While this particular model of the car is not a connected one, it can become a connected one if you retrofit a new Head Unit capable of connecting to internet. You can have a look at my article here that details how to transform your non-connected car to a connected one.

OBDII Port

Vehicle CAN Bus Security Risks gathering in the Digital Age

OBD-II (On-board diagnostics II) port (refer to Controller Area Network Illustration in the previous section), is the vehicle self-diagnostic and reporting capability.

If you want to get more details about CAN and ECUs in your car, you need to get OBD2 Port tool. Gap Diagnostic tool is only suitable for Land Rover cars. If you don’t have a Land Rover car, you can search on Amazon or eBay and you would find heaps of close or similar tools.

DHS Warns Small Airplanes Vulnerable to Flight Data Manipulation Attacks

What could be more horrifying than knowing that a hacker can trick the plane’s electronic systems into displaying false flight data to the pilot, which could eventually result in loss of control?

Of course, the attacker would never wish to be on the same flight, so in this article, we are going to talk about a potential loophole that could allow an attacker to exploit a vulnerability with some level of “unsupervised” physical access to a small aircraft before the plane takes off.

The United States Department of Homeland Security’s (DHS) has issued an alert for the same, warning owners of small aircraft to be on guard against a vulnerability that could enable attackers to easily hack the plane’s CAN bus and take control of key navigation systems.

The vulnerability, discovered by a cybersecurity researcher at Rapid 7, resides in the modern aircraft’s implementation of CAN (Controller Area Network) bus – a popular vehicular networking standard used in automobiles and small aircraft that allows microcontrollers and devices to communicate with each other in applications without a host computer.

Rapid7 researcher Patrick Kiley demonstrated that a hacker with physical access to a small aircraft’s wiring could attach a device—or co-opt an existing attached device—to the plane’s avionics CAN bus to insert false data and communicate them to the pilot.

“Modern aircraft use a network of electronics to translate signals from the various sensors and place this data onto a network to be interpreted by the appropriate instruments and displayed to the pilot,” Kiley said in a report published Tuesday.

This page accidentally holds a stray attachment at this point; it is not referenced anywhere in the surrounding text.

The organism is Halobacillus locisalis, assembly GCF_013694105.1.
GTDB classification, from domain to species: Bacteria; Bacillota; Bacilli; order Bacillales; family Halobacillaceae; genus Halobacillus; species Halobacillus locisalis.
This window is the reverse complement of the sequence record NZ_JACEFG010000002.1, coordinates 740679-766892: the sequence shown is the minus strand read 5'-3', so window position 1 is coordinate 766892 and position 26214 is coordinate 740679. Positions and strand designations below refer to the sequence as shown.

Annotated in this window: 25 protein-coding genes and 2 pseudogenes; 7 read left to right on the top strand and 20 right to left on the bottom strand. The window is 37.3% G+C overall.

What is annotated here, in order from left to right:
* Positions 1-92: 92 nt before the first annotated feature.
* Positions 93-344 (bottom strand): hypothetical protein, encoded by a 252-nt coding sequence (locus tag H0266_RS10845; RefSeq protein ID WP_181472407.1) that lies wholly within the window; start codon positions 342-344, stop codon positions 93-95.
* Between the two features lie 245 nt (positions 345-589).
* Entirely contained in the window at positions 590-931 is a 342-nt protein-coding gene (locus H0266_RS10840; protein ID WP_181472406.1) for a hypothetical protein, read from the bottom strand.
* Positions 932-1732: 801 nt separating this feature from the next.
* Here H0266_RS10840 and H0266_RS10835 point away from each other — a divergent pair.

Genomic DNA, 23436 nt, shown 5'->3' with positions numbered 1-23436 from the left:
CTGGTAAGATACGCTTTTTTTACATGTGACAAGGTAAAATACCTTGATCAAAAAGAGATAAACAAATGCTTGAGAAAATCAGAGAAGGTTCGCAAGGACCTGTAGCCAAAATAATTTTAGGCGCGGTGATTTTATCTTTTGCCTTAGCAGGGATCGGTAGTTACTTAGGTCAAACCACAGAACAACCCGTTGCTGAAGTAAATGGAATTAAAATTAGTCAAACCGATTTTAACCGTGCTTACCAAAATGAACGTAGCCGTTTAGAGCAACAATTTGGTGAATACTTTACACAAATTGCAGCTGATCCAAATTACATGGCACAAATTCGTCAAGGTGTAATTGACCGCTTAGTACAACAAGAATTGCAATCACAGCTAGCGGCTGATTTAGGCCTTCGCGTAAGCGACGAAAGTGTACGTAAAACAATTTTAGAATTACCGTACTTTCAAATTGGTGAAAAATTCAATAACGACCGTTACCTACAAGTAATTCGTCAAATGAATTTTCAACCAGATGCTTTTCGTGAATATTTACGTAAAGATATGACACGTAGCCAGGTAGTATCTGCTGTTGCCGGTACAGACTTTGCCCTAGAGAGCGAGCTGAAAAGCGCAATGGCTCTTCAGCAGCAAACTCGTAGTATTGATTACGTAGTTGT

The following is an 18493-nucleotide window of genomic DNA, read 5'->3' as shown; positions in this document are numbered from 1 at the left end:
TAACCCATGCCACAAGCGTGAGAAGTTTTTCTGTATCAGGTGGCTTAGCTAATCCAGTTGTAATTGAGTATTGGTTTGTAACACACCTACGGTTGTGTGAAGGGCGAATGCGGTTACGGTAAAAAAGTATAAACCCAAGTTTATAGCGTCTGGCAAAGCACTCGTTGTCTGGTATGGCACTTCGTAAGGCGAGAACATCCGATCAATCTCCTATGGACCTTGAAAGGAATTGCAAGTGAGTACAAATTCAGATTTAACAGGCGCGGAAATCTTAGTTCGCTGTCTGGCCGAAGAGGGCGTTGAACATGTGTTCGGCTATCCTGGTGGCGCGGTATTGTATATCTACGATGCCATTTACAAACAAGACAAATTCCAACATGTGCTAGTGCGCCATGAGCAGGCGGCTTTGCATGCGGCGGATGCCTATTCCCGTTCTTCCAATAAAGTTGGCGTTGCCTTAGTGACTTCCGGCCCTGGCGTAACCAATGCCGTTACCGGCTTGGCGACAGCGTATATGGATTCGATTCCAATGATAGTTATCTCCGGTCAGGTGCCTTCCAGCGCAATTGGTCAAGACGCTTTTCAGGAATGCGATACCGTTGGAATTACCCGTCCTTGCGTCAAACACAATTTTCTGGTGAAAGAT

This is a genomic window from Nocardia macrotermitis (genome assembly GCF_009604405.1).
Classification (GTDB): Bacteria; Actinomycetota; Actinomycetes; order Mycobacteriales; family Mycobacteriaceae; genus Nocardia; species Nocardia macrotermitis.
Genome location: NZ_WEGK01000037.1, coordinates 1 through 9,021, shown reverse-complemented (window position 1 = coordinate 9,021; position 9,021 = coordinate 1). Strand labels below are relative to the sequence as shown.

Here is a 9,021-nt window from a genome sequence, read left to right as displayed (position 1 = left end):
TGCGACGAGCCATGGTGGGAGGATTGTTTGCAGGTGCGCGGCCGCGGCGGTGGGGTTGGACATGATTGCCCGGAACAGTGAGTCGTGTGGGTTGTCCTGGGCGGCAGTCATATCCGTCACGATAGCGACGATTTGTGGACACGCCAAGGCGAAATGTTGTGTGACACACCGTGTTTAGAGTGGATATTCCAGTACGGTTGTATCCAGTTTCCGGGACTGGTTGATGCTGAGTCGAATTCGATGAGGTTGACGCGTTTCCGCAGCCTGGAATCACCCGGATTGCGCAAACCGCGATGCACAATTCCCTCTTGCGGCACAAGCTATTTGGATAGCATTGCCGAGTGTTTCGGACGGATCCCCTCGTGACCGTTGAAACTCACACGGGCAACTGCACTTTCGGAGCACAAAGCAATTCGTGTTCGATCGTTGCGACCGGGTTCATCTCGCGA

small aircraft instrument panel

The attacker can manipulate the following data:

  • Engine telemetry readings
  • Compass and attitude data
  • Altitude, airspeed, and angle of attack (AoA) data

“The researchers have further outlined that a pilot relying on instrument readings would be unable to distinguish between false and legitimate readings, which could result in loss of control of the affected aircraft,” the DHS’ cyber division warned Tuesday.

Kiley demonstrated the attack after investigating avionics systems—an electronic control and navigation system fitted in an aircraft—from two unnamed commercial aircraft manufacturers specialized in light aircraft.

Kiley found that the key problem with the avionics CAN bus is that it is integrated into the aircraft’s other components without any firewalls or authentication, which means untrusted connections over a USB adapter attached to the plane can send unauthorized commands to its electronic systems.

“In avionics, these systems provide the foundation of control systems and sensor systems and collect data such as altitude, airspeed, and engine parameters such as fuel level and oil pressure, then display them to the pilot,” the researcher said.

“CAN packets also do not have recipient addresses or any kind of built-in authentication mechanism. This is what makes the bus easy to implement, but it also removes any assurance that the sending device was the actual originator of the message.”

Though the attack sounds scary, it is not easy to gain “unsupervised” physical access to a plane, given “current industry practices and regulations,” nevertheless, the Rapid7 report is worth paying attention to.

The researcher also pointed out that the avionics sector is lagging behind the automotive industry when it comes to the CAN bus system.

The automotive industry has made advancements in implementing safeguards, such as CAN bus-specific filtering, whitelisting, and segregation, that prevent similar physical attacks to CAN bus systems. Aircraft makers should also implement these safeguards.

The DHS’ CISA is urging aircraft manufacturers to consider network protections around the CAN bus system and make sure they restrict access to their planes to the best of their abilities.